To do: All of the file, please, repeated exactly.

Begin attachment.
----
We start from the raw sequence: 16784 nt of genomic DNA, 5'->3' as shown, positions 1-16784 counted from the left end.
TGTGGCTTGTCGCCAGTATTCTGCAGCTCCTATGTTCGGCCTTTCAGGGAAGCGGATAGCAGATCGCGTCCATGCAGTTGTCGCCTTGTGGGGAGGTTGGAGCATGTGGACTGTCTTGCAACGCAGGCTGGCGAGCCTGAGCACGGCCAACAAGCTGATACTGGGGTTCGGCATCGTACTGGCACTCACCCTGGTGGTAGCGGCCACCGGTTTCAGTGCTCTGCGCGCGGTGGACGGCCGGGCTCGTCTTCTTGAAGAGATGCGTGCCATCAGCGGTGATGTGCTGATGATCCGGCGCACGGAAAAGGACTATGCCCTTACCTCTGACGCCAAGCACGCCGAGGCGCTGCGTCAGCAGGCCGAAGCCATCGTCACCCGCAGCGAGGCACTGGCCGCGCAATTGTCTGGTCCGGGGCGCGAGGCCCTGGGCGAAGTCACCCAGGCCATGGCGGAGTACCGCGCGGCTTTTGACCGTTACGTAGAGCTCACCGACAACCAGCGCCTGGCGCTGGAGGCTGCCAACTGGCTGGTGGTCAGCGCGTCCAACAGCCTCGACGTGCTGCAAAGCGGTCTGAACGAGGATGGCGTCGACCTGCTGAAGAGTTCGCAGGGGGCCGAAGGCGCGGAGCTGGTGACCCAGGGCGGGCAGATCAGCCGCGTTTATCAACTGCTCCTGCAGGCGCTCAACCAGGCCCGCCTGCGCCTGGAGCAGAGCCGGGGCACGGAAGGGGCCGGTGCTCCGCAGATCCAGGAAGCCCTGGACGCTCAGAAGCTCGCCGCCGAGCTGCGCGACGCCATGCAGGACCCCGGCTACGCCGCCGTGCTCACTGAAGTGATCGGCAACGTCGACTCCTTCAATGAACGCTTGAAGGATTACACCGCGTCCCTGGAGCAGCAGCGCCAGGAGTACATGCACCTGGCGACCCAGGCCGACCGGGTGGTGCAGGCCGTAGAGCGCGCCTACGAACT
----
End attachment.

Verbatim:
We start from the raw sequence: 16784 nt of genomic DNA, 5'->3' as shown, positions 1-16784 counted from the left end.
TGTGGCTTGTCGCCAGTATTCTGCAGCTCCTATGTTCGGCCTTTCAGGGAAGCGGATAGCAGATCGCGTCCATGCAGTTGTCGCCTTGTGGGGAGGTTGGAGCATGTGGACTGTCTTGCAACGCAGGCTGGCGAGCCTGAGCACGGCCAACAAGCTGATACTGGGGTTCGGCATCGTACTGGCACTCACCCTGGTGGTAGCGGCCACCGGTTTCAGTGCTCTGCGCGCGGTGGACGGCCGGGCTCGTCTTCTTGAAGAGATGCGTGCCATCAGCGGTGATGTGCTGATGATCCGGCGCACGGAAAAGGACTATGCCCTTACCTCTGACGCCAAGCACGCCGAGGCGCTGCGTCAGCAGGCCGAAGCCATCGTCACCCGCAGCGAGGCACTGGCCGCGCAATTGTCTGGTCCGGGGCGCGAGGCCCTGGGCGAAGTCACCCAGGCCATGGCGGAGTACCGCGCGGCTTTTGACCGTTACGTAGAGCTCACCGACAACCAGCGCCTGGCGCTGGAGGCTGCCAACTGGCTGGTGGTCAGCGCGTCCAACAGCCTCGACGTGCTGCAAAGCGGTCTGAACGAGGATGGCGTCGACCTGCTGAAGAGTTCGCAGGGGGCCGAAGGCGCGGAGCTGGTGACCCAGGGCGGGCAGATCAGCCGCGTTTATCAACTGCTCCTGCAGGCGCTCAACCAGGCCCGCCTGCGCCTGGAGCAGAGCCGGGGCACGGAAGGGGCCGGTGCTCCGCAGATCCAGGAAGCCCTGGACGCTCAGAAGCTCGCCGCCGAGCTGCGCGACGCCATGCAGGACCCCGGCTACGCCGCCGTGCTCACTGAAGTGATCGGCAACGTCGACTCCTTCAATGAACGCTTGAAGGATTACACCGCGTCCCTGGAGCAGCAGCGCCAGGAGTACATGCACCTGGCGACCCAGGCCGACCGGGTGGTGCAGGCCGTAGAGCGCGCCTACGAACT